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Harvard Commentaries
Harvard Commentaries
Reviewed by the Faculty of Harvard Medical School

Can a woman be at greater risk for developing uterine cancer after fibroid treatment?


Women with fibroids — or who have had them — are not at greater risk of getting uterine cancer.

Fibroids are common, benign tumors of muscle tissue that grow in the wall of the uterus. In most women, fibroids cause no symptoms. And they do not need treatment. When there are symptoms, women may have lower abdominal pain or pressure, heavy periods and frequent urination.

You can relieve fibroid symptoms with medicine such as ibuprofen. If symptoms do not improve or if the fibroids grow rapidly, you may need to have them removed with surgery. A newer treatment can shrink fibroids by stopping blood flow to the tumor. This treatment is called uterine artery embolization.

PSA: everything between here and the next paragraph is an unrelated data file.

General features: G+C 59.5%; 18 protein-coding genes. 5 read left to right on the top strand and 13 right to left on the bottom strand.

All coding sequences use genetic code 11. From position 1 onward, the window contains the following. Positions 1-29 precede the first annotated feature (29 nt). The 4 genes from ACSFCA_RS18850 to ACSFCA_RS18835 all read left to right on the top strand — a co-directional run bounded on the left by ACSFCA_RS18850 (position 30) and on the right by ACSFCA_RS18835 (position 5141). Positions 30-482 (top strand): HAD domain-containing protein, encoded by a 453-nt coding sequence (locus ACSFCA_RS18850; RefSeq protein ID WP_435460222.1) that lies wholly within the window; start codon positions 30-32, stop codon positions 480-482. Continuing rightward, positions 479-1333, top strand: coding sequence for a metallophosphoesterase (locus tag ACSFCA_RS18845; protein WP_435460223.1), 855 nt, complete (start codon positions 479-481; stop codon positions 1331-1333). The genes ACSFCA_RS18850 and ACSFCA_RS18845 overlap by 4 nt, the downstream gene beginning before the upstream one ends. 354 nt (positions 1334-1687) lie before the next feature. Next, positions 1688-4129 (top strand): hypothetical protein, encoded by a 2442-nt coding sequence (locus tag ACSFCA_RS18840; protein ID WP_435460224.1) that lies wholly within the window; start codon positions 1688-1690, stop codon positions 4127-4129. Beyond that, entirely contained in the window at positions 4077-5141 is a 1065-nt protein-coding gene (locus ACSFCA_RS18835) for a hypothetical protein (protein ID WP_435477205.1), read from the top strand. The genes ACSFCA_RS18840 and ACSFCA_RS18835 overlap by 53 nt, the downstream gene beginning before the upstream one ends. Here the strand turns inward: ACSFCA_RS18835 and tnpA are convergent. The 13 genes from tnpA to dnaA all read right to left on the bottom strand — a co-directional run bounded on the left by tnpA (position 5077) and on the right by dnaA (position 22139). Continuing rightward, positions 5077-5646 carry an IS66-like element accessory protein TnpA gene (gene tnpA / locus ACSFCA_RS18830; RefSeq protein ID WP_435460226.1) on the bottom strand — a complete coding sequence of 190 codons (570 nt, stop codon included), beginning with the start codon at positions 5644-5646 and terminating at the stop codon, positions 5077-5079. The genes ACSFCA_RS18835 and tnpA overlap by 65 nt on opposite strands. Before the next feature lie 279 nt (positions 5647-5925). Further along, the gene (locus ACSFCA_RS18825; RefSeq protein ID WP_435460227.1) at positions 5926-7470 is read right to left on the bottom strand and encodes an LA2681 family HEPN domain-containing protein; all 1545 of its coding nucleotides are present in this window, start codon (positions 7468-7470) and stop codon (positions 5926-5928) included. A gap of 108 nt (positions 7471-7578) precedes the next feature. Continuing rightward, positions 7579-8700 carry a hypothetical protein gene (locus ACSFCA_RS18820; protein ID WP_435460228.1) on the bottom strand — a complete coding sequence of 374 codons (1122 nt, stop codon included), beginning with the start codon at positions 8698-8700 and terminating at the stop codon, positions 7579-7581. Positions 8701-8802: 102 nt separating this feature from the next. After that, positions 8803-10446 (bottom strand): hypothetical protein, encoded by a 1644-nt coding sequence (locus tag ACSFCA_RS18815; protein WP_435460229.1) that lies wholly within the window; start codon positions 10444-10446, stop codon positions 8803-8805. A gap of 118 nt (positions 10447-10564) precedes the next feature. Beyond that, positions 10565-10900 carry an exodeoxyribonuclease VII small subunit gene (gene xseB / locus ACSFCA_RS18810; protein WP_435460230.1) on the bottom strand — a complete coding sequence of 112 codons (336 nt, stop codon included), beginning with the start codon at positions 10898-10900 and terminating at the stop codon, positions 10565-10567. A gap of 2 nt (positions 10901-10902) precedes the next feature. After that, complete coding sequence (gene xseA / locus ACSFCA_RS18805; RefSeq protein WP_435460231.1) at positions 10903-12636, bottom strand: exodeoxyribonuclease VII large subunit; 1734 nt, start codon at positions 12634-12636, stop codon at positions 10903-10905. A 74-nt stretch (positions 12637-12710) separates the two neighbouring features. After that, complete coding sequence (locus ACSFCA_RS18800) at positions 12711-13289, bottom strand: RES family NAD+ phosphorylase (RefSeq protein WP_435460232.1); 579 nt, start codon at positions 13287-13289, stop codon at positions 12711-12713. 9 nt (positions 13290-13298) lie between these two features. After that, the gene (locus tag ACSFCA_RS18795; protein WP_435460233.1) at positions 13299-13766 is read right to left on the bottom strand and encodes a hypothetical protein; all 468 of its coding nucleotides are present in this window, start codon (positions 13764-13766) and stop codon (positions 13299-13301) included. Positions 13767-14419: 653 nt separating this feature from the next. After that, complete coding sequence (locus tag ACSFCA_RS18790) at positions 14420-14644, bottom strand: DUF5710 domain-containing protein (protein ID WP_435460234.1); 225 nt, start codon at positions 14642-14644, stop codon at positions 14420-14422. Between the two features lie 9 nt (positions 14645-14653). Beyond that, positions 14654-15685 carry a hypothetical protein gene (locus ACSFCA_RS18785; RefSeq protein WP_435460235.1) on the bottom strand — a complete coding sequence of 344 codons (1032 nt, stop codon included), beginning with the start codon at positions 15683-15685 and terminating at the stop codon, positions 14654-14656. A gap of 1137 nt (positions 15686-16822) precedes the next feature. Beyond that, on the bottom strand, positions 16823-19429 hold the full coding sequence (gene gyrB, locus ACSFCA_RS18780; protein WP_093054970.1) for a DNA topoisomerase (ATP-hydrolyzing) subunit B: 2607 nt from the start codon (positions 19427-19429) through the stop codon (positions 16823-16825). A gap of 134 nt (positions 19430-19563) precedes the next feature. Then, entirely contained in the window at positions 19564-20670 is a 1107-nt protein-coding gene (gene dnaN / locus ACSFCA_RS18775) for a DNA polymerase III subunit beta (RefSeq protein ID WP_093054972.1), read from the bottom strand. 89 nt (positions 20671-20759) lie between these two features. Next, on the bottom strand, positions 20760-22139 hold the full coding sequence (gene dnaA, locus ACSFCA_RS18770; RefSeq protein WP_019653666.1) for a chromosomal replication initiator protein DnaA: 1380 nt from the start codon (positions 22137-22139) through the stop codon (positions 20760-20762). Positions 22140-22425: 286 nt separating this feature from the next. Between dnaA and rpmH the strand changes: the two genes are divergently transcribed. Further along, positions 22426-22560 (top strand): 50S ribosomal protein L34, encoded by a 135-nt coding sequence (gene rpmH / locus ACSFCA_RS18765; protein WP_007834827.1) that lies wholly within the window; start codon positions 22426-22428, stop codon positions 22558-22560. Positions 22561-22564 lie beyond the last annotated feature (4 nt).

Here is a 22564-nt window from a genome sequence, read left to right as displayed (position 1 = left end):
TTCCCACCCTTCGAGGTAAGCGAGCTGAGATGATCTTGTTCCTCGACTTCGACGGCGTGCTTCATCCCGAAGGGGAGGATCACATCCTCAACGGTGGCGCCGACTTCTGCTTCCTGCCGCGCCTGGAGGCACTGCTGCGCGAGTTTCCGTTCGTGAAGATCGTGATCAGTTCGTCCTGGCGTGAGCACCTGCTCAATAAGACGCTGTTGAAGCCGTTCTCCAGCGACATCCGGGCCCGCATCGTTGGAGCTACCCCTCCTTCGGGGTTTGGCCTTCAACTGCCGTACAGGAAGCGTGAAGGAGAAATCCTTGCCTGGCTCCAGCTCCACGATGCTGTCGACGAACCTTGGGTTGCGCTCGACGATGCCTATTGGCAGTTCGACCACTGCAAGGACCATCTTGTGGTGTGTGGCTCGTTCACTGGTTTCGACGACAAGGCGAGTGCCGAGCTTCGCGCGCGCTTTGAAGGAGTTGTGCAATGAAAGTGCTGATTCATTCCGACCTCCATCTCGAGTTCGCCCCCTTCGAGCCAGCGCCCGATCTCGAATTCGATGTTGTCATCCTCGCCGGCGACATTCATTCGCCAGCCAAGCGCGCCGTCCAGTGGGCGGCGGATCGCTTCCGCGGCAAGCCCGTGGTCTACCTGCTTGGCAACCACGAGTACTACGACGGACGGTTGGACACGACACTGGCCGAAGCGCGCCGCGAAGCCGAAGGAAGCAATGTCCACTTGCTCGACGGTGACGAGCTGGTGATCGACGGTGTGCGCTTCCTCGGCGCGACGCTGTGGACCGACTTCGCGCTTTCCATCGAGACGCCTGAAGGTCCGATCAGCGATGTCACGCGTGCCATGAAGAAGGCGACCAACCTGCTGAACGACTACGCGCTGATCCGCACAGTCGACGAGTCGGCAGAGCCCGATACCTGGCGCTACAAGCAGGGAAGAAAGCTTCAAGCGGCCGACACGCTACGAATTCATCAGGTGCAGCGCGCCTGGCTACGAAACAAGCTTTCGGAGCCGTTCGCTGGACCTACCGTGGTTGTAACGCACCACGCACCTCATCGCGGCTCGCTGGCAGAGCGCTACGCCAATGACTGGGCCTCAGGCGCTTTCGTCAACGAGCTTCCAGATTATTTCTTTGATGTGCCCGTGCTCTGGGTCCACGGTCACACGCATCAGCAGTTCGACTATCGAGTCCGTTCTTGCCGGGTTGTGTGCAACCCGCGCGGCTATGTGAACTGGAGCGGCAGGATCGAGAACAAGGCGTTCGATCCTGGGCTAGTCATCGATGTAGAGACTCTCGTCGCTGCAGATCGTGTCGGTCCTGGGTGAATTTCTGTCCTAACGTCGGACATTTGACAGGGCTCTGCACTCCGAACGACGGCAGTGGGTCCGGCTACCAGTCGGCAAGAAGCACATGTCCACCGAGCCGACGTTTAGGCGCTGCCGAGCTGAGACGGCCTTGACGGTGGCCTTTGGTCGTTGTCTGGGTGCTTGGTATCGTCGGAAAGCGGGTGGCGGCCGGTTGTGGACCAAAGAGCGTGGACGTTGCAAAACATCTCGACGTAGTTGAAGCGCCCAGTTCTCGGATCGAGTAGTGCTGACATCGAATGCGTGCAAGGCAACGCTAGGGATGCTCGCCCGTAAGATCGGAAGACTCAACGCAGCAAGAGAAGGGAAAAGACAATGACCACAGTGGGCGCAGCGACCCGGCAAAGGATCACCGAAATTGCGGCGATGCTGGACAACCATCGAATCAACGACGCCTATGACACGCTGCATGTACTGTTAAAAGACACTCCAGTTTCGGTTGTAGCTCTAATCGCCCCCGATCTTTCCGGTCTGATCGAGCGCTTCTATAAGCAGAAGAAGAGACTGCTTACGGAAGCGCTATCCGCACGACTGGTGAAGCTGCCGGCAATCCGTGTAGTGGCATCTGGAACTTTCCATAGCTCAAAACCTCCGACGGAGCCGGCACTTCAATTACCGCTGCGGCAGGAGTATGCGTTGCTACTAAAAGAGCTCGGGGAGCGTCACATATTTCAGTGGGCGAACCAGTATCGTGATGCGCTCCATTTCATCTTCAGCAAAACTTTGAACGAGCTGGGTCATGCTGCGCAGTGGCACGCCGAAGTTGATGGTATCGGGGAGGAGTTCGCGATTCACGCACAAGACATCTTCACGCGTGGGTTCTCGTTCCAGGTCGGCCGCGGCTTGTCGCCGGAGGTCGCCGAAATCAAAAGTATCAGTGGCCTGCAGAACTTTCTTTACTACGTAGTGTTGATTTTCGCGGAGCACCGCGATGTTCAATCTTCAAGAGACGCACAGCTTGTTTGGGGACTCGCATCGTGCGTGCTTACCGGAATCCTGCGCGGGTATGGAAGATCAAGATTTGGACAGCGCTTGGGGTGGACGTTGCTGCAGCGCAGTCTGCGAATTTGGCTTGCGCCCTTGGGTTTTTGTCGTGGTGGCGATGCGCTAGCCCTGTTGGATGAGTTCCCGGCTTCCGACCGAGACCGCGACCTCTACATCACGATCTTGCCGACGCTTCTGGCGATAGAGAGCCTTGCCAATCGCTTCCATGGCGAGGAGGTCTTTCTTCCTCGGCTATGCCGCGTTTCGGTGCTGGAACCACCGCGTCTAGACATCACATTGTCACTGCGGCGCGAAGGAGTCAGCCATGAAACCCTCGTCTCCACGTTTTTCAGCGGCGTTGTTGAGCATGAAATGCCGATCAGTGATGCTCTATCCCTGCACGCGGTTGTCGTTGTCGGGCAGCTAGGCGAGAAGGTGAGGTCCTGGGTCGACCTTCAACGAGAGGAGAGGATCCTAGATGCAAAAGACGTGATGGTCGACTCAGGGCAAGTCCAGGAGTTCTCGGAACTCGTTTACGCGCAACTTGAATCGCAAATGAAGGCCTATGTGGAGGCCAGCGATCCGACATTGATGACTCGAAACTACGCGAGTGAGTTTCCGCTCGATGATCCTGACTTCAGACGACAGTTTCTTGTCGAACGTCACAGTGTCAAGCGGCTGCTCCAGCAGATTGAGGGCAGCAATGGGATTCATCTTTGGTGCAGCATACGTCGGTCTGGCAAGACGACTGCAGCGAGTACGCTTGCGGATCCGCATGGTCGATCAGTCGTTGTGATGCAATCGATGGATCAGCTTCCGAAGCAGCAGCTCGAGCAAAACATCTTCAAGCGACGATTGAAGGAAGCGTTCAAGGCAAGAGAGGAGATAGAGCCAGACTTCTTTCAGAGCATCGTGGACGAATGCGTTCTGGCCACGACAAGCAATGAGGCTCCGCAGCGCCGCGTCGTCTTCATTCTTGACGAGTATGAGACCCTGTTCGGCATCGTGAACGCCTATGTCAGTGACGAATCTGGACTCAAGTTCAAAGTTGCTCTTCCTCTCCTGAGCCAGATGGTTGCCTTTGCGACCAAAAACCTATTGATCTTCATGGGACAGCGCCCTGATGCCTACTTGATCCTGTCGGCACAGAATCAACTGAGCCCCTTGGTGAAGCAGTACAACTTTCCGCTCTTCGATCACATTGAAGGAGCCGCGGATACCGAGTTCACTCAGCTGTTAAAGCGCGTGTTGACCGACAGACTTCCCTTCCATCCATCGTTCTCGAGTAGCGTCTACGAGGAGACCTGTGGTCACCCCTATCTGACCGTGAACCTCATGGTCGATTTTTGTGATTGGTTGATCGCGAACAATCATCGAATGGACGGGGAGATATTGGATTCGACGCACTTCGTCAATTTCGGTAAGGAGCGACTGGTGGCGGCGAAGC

Women who have high levels of estrogen compared with the amount of progesterone have a greater risk of uterine cancer.

Other risks for uterine cancer include:

  • A history of infertility
  • A history of obesity
  • Use of estrogen therapy
  • Use of tamoxifen to treat breast cancer
  • Certain medical conditions, such as diabetes and high blood pressure

Also — the risk of a rare type of uterine cancer called sarcoma is higher in women who have been exposed to high levels of radiation in the pelvis.


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